As we can see, the article states that, although not graphically, the representation must be clear and precise in order to measure the respective protection. That is, however, the conclusions drawn from the Sieckmann judgment on graphic representation. And as incredible as it may seem, the scenario is much more caricature if we look at Whereas 13 of the Directive and 9 of the Regulation. We notice the following:

  • “…A sign should be permitted to be represented in any appropriate form using generally available technology, and thus not necessarily by graphic means, as long as the representation is clear, precise, self-contained, easily accessible, intelligible, durable and objective.”
  • 13º “…In order to fulfil the objectives of the registration system for trade marks, namely to ensure legal certainty and sound administration, it is also essential to require that the sign is capable of being represented in a manner which is clear, precise, self-contained, easily accessible, intelligible, durable and objective.”

As we can analyze the European legislation adopted the interpretation of the graphic representation that the Court adopted in its jurisprudence but eliminated from the representation the need to be graphic. It seems to us that eliminate a concept and put their interpretation is not at all impose a change in the system. However, we do not intend to demonize the changes. In supposing that the representation can be made by other technological means. Assuming that representation can be made by other technological means, a probable exemple jumps across our mind, in the near future: If electronic devices can project odors, for example, the consumer would easily have access to the odors that wanted to be registered by simply clicking a button. Which means that the representation of the odor in the register would be a direct representation and not provided by indirect means (which weighs in favor of its proper representation), however would remain a very debatable subject if we continue with the tight requirements imposed by the Sieckmann Jurisprudence.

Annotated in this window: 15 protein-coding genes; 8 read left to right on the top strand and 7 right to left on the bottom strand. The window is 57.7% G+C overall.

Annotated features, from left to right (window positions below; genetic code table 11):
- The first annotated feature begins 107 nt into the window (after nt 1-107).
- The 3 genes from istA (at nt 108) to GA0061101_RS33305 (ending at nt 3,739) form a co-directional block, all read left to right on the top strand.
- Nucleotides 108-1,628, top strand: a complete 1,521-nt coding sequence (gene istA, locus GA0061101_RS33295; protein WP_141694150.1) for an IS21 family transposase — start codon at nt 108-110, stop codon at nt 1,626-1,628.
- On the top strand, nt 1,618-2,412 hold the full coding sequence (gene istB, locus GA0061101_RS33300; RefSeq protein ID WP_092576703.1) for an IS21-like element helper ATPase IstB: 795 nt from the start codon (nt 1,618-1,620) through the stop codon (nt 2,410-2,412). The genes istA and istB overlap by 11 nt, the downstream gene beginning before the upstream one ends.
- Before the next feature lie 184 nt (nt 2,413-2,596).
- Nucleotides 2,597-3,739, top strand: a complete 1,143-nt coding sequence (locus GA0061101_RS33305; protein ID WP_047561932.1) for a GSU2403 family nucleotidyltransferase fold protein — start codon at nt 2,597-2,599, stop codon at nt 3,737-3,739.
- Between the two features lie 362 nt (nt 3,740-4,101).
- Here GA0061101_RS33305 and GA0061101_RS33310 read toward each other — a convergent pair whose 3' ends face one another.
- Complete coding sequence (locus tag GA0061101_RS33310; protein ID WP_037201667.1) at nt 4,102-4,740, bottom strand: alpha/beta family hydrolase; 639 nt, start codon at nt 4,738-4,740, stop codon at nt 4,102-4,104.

Speaking of odors, and giving meaning to the opening phrase of this article, where do the perfumes remain in the middle of it all? Perfumes are capable of being the most ungrateful products in intellectual property. All possible rights tend to deviate from their protection. Against its protection through trademark is the debatable understanding that the odor can not be an attribute nor a natural feature of the products. Which means that perfumes can not avail of themselves. It is this understanding that, for example, we can see in the Trademark Manual of Examining Procedure made by the USPTO - “Examining attorneys should also consider the functionality doctrine in relation to other types of non-traditional marks, such as scent. For example, an application to register scent for an air freshener…”

This doctrine spread by Courts, laws, authors, it abolished with all hopes of a protection of the perfume industry through the Trademarks.

And by a patent? In the United States it is possible to patent the perfume formula, there is even a class (512) which guides the perfume patents. The major problem of patent protection of a perfume is that companies would be obliged to disclose to the public the formula protected by the patent, and would have only an exclusive of 20 years. And their competitors can, through reverse engineering, adapt the formula, or after the 20 years of protection copy it.

All we have left is copyright protection.

In France in the case of Bsiri-Barbir v. Haarmann & Reimer (Cour de Cassation, Paris, France [2006] ECDR 28, the Court held that the manufacture of a perfume only involved technical knowledge and did not meet the protection requirements of a work.

Radically Dutch Court in the case Lancôme v. Kecofa has agreed that a perfume can be protected by copyright. The Court said that the legal list which contained several works was not exhaustive, and that the concept of work is general and does not restrict odors. In order to be subject to protection it is enough that it is perceived, has an original character and that it has a personal character of the creator. To be subject to protection has to be perceived, has an original character and has a personal character of the creator. The Court also added that some provisions of the law would have to be adapted to the reality of odors, including free use by consumers.

It remains to be noted that what copyright pretends to protect in this understanding of the Court is the substance that gives rise to the perfume. This is due to the fact that the perfume when released is quite volatile and uncertain.

Surely copyright protection creates huge problems, but it manages to solve the most fundamental - lack of protection.

I must conclude that there must be a common understanding on what is the most effective way to protect a perfume. Perfumes have a strong global presence, it is a very competitive area, and do not have a deserved protection.

The content of this article is intended to provide a general guide to the subject matter. Specialist advice should be sought about your specific circumstances.